If John Wall can play something close to this good over an extended period, he'll be one of the best players in the game -- a true franchise-level talent. Over the last five games, Wall exploded to the tune of 24.8 points, 11.4 assists, 2.5 steals and 3.4 turnovers per 40 minutes -- with an effective field goal percentage of .641. His PPA over that five game stretch: a whopping 308. And, he was selected as the Eastern Conference Player of the Week -- the first Wizards player to win the honor since Antawn Jamison. In 2008.
Remember, average in PPA is 100. Lebron James currently has the league's best PPA -- 271.
And oh yeah, the Wizards were 4-1; the lone loss coming in a close-fought game at Cleveland.
Here's a quick look at Wall's rolling average PPA this season -- his season average after each game.
Encouraging signs abound. Wall hit jumpers regularly, including three-pointers. Seeing him shoot the three is a welcome sight because most of his jumpers the past couple seasons had been long twos, which are the worst shots in the game. Particularly encouraging is the improved shooting technique -- he's shooting on the way up rather than coming down, his release point is more consistent, he's not fading or drifting on jumpers, and he's moved the off hand from the top of the ball.
When I dig into the numbers, one impressive nugget jumps out: over the past five games the team has played fast, slow and in-between. In a slow-paced game against New Orleans, Wall was at his best, posting 29 points, 9 assists, 2 steals and just 3 turnovers. His ability to perform at a high level in different types of games and at different paces gives hope that he's figuring out what it takes to be an elite NBA player.
Obviously, Wall isn't going to continue shooting 83% on three-pointers or nailing shots to the tune of a 64% efg. And in the "caveat" category, keep in mind that the competition he faced over these last 5 games has been poor. The aggregate record for their last five opponents is 113-218, a winning percentage of just .341. And four of the games were at Verizon Center.
Want more? Cleveland was missing Kyrie Irving and Anderson Varejao; Phoenix was missing Marcin Gortat. Nobody is mistaking Kemba Walker, Brandon Jennings, Eric Gordon or Goran Dragic for the second coming of Gary Payton, Alvin Robertson or Sidney Moncrief.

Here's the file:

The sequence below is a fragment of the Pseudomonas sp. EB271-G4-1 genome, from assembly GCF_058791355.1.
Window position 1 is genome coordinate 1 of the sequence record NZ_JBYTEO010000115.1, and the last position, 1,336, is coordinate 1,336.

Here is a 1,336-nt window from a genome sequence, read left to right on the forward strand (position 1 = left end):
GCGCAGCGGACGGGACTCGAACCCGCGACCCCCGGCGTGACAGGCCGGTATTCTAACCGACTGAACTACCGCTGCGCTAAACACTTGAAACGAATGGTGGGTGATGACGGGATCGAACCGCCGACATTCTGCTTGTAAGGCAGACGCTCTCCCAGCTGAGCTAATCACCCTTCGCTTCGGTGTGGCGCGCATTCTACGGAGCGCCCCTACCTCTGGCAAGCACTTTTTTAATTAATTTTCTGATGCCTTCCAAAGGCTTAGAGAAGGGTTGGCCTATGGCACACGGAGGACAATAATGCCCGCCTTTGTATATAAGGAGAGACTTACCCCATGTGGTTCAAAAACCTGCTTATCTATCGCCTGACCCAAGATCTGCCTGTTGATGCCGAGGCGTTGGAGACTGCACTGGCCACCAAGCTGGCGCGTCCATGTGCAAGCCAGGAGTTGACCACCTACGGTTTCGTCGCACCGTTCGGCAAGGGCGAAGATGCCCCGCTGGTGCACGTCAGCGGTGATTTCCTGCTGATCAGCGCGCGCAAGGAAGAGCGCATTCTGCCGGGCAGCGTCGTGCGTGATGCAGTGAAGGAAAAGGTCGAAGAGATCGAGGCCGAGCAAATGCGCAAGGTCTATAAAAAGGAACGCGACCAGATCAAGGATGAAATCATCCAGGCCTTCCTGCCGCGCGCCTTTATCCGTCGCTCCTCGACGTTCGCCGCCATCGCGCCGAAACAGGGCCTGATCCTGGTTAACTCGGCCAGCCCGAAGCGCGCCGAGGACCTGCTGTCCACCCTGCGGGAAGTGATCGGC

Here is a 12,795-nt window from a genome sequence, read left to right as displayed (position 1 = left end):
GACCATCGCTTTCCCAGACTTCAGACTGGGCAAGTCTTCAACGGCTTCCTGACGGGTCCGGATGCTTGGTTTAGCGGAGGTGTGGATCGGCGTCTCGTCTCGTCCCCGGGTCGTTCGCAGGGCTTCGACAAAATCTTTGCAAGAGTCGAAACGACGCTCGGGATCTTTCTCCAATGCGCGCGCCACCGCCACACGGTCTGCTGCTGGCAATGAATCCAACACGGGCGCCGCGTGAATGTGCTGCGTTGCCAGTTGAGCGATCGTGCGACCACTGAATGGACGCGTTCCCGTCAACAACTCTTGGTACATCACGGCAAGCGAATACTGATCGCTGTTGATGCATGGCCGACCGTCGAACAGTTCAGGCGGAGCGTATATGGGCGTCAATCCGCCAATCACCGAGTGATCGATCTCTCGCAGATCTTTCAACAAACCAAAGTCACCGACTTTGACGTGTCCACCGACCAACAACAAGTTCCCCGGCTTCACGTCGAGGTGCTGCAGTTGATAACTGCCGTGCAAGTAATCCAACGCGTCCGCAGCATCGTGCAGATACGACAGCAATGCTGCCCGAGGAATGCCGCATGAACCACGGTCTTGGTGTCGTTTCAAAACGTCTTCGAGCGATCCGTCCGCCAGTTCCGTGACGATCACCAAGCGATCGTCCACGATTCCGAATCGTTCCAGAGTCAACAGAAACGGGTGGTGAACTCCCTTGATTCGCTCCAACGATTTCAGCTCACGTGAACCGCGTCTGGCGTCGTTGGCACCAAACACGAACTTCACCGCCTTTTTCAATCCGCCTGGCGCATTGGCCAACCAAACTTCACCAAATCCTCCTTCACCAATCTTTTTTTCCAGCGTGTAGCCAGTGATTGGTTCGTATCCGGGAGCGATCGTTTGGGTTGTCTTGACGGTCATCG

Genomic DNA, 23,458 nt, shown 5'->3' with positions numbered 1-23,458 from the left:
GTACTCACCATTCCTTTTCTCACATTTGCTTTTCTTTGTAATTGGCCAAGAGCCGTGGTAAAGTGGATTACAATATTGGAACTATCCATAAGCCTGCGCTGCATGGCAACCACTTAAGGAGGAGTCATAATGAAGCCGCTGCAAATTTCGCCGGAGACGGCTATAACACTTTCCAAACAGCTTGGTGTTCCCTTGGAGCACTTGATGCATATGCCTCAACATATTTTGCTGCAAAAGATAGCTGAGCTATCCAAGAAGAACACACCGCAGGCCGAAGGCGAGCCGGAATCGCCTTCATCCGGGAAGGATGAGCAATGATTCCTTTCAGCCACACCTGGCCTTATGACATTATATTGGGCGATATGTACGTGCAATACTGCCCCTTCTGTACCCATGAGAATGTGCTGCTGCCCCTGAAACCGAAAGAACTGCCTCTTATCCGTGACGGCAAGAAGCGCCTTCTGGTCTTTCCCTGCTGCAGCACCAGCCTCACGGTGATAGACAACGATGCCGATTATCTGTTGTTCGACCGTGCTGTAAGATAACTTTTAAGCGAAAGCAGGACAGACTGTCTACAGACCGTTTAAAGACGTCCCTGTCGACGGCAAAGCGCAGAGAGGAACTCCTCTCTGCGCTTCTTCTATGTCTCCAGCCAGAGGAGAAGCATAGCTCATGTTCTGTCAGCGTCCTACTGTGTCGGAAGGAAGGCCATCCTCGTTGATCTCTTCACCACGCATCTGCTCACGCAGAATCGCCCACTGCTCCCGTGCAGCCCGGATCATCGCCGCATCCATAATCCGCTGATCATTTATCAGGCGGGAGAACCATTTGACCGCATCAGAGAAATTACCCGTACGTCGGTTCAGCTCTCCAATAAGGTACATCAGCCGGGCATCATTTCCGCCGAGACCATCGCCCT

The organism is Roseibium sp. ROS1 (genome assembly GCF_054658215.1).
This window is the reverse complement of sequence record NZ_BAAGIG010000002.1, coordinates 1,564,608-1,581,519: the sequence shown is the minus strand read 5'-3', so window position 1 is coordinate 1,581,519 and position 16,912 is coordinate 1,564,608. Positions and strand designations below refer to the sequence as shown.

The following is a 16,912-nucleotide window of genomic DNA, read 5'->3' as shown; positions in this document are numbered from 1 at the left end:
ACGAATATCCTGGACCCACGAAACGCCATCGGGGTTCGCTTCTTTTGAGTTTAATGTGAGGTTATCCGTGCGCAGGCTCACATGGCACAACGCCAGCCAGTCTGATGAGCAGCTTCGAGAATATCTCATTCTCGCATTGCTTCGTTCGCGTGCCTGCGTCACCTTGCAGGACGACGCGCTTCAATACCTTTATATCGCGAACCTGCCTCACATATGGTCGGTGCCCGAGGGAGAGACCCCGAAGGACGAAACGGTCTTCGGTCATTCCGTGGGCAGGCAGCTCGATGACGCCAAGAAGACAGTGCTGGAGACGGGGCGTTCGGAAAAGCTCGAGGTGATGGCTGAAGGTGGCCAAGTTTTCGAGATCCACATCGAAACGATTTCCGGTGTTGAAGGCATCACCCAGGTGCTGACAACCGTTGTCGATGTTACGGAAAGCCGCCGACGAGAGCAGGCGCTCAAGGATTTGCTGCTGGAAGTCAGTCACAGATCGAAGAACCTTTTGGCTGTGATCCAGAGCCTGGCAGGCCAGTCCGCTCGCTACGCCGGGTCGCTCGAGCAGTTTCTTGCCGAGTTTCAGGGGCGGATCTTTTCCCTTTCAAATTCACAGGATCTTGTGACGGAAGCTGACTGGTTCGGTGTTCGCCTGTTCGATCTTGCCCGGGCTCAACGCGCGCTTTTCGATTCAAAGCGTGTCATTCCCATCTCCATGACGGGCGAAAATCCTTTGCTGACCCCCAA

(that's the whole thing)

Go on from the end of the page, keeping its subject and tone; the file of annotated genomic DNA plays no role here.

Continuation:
During this stretch, the Wizards faced defenses ranked 11th (Milwaukee), 23rd (Phoenix), 27th (Cleveland), 28th (New Orleans) and 30th (Charlotte). Not to put too fine a point on it, but this stretch of games was tailor made for Wall to "get right."
All that said, while "weak schedule" is a factor, Wall (and other players) have had bad games against bad opponents. But, Wall didn't just have a few good games -- he dominated. He produced at an elite level the Wizards haven't seen from anyone in years.
Now he needs to keep it up.
Below is the weekly update on the stats using Player Production Average -- an overall rating stat I developed. It's a per-minute measure that is adjusted for pace, accounts for defense, and includes a "degree of difficulty" factor based on the level of competition a player faces during his minutes on the floor. In PPA, average = 100, higher is better, and replacement level is 45.
Lots to like in this update. Okafor and Nene were steady while Wall erupted and Webster surged to a season high mark. Beal returned to action with a solid game, and Ariza's production remained "about the same" despite playing with a sore knee. Booker also seemed to recapture his form of the previous couple years -- perhaps as he finally returned to full health.
On the downside, Singleton, Seraphin and Vesely continue to bring up the rear, and none showed signs of improving.
That's a worry for another day. For now, I'm happy to see Wall playing so well. And, like all Wizards fans, I hope he can sustain at a level of excellence. If he does, he'll have earned that max contract he says he deserves, and he'll lead the Wizards to many wins over the next decade.